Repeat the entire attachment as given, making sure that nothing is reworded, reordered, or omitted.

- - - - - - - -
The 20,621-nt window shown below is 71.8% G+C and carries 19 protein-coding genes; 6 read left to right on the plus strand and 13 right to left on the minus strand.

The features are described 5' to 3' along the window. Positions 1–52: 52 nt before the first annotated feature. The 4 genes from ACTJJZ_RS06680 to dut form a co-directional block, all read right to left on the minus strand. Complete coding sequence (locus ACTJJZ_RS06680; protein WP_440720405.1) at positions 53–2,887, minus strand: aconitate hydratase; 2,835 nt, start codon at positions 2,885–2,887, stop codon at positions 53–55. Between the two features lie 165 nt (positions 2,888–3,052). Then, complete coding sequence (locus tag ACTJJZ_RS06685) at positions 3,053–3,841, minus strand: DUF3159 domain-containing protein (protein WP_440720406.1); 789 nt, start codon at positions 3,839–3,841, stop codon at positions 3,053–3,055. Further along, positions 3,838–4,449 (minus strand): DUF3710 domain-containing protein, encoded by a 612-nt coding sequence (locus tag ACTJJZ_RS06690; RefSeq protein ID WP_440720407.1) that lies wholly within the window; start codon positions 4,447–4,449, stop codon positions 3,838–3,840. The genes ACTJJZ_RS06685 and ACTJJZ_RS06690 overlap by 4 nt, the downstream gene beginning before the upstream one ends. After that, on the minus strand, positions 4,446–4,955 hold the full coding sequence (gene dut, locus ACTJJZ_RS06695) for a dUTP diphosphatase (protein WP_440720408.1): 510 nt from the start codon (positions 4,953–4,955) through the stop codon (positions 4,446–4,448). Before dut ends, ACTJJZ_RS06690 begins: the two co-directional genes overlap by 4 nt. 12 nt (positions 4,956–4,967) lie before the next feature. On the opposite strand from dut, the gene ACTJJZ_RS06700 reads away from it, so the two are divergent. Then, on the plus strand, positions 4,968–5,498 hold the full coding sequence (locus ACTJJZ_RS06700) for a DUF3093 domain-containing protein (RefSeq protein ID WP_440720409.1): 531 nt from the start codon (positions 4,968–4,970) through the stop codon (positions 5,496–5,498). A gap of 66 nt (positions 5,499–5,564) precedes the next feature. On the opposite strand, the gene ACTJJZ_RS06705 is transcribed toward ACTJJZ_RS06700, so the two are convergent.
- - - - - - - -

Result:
The 20,621-nt window shown below is 71.8% G+C and carries 19 protein-coding genes; 6 read left to right on the plus strand and 13 right to left on the minus strand.

The features are described 5' to 3' along the window. Positions 1–52: 52 nt before the first annotated feature. The 4 genes from ACTJJZ_RS06680 to dut form a co-directional block, all read right to left on the minus strand. Complete coding sequence (locus ACTJJZ_RS06680; protein WP_440720405.1) at positions 53–2,887, minus strand: aconitate hydratase; 2,835 nt, start codon at positions 2,885–2,887, stop codon at positions 53–55. Between the two features lie 165 nt (positions 2,888–3,052). Then, complete coding sequence (locus tag ACTJJZ_RS06685) at positions 3,053–3,841, minus strand: DUF3159 domain-containing protein (protein WP_440720406.1); 789 nt, start codon at positions 3,839–3,841, stop codon at positions 3,053–3,055. Further along, positions 3,838–4,449 (minus strand): DUF3710 domain-containing protein, encoded by a 612-nt coding sequence (locus tag ACTJJZ_RS06690; RefSeq protein ID WP_440720407.1) that lies wholly within the window; start codon positions 4,447–4,449, stop codon positions 3,838–3,840. The genes ACTJJZ_RS06685 and ACTJJZ_RS06690 overlap by 4 nt, the downstream gene beginning before the upstream one ends. After that, on the minus strand, positions 4,446–4,955 hold the full coding sequence (gene dut, locus ACTJJZ_RS06695) for a dUTP diphosphatase (protein WP_440720408.1): 510 nt from the start codon (positions 4,953–4,955) through the stop codon (positions 4,446–4,448). Before dut ends, ACTJJZ_RS06690 begins: the two co-directional genes overlap by 4 nt. 12 nt (positions 4,956–4,967) lie before the next feature. On the opposite strand from dut, the gene ACTJJZ_RS06700 reads away from it, so the two are divergent. Then, on the plus strand, positions 4,968–5,498 hold the full coding sequence (locus ACTJJZ_RS06700) for a DUF3093 domain-containing protein (RefSeq protein ID WP_440720409.1): 531 nt from the start codon (positions 4,968–4,970) through the stop codon (positions 5,496–5,498). A gap of 66 nt (positions 5,499–5,564) precedes the next feature. On the opposite strand, the gene ACTJJZ_RS06705 is transcribed toward ACTJJZ_RS06700, so the two are convergent.